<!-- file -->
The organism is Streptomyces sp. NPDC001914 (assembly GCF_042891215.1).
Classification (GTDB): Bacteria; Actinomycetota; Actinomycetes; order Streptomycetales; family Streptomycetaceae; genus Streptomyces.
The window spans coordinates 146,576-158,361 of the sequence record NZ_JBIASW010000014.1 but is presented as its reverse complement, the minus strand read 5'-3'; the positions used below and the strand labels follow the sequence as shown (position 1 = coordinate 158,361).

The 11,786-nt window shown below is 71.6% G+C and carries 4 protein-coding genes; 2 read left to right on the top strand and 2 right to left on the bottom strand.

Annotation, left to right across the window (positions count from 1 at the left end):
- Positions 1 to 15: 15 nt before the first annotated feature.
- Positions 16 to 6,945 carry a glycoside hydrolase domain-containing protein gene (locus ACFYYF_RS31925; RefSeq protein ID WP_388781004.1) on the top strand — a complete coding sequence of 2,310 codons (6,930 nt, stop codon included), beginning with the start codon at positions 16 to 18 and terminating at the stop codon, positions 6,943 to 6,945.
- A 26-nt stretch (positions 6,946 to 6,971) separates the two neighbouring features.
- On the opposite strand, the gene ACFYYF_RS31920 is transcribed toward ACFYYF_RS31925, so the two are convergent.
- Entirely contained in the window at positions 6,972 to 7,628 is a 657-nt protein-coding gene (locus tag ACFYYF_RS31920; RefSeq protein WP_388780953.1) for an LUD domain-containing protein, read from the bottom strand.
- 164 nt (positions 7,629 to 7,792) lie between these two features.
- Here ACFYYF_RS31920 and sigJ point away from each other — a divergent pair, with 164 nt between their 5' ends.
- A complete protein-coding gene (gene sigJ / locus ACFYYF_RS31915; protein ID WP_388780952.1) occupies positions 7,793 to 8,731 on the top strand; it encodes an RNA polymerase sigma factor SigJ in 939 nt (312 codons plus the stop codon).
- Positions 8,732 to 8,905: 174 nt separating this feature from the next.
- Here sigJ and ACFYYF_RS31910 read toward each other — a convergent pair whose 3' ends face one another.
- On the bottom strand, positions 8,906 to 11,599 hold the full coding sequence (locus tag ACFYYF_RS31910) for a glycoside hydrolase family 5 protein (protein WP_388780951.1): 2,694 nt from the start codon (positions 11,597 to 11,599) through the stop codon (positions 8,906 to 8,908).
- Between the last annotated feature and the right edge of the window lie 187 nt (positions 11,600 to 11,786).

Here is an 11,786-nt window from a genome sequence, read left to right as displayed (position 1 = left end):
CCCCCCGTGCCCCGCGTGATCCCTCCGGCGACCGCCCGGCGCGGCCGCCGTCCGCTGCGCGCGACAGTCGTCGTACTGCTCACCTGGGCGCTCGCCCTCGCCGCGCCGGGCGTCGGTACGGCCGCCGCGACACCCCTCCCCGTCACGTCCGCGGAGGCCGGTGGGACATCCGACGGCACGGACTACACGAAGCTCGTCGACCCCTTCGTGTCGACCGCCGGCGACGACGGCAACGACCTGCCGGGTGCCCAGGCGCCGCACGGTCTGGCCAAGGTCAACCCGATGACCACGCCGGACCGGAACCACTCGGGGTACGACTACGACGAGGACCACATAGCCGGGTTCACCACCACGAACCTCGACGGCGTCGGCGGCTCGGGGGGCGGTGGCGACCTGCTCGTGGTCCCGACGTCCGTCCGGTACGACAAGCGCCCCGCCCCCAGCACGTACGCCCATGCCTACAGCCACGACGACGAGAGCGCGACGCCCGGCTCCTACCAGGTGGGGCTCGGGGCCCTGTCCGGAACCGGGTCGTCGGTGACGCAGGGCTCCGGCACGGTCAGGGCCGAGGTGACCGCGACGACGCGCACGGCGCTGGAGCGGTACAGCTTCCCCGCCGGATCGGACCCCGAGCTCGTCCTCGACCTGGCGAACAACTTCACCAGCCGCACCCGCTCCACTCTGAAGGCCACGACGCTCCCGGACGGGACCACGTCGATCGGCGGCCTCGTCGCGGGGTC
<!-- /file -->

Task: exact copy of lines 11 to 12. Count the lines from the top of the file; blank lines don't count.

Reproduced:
- 164 nt (positions 7,629 to 7,792) lie between these two features.
- Here ACFYYF_RS31920 and sigJ point away from each other — a divergent pair, with 164 nt between their 5' ends.